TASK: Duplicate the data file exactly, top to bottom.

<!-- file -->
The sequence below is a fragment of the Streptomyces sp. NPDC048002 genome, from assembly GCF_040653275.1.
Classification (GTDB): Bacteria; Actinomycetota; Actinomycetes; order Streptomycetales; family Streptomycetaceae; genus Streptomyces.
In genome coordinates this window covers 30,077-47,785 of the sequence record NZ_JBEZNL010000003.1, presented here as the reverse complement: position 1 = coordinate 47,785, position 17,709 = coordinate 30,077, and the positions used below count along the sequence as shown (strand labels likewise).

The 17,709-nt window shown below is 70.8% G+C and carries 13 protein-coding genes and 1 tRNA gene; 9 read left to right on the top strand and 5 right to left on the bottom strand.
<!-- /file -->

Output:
The sequence below is a fragment of the Streptomyces sp. NPDC048002 genome, from assembly GCF_040653275.1.
Classification (GTDB): Bacteria; Actinomycetota; Actinomycetes; order Streptomycetales; family Streptomycetaceae; genus Streptomyces.
In genome coordinates this window covers 30,077-47,785 of the sequence record NZ_JBEZNL010000003.1, presented here as the reverse complement: position 1 = coordinate 47,785, position 17,709 = coordinate 30,077, and the positions used below count along the sequence as shown (strand labels likewise).

The 17,709-nt window shown below is 70.8% G+C and carries 13 protein-coding genes and 1 tRNA gene; 9 read left to right on the top strand and 5 right to left on the bottom strand.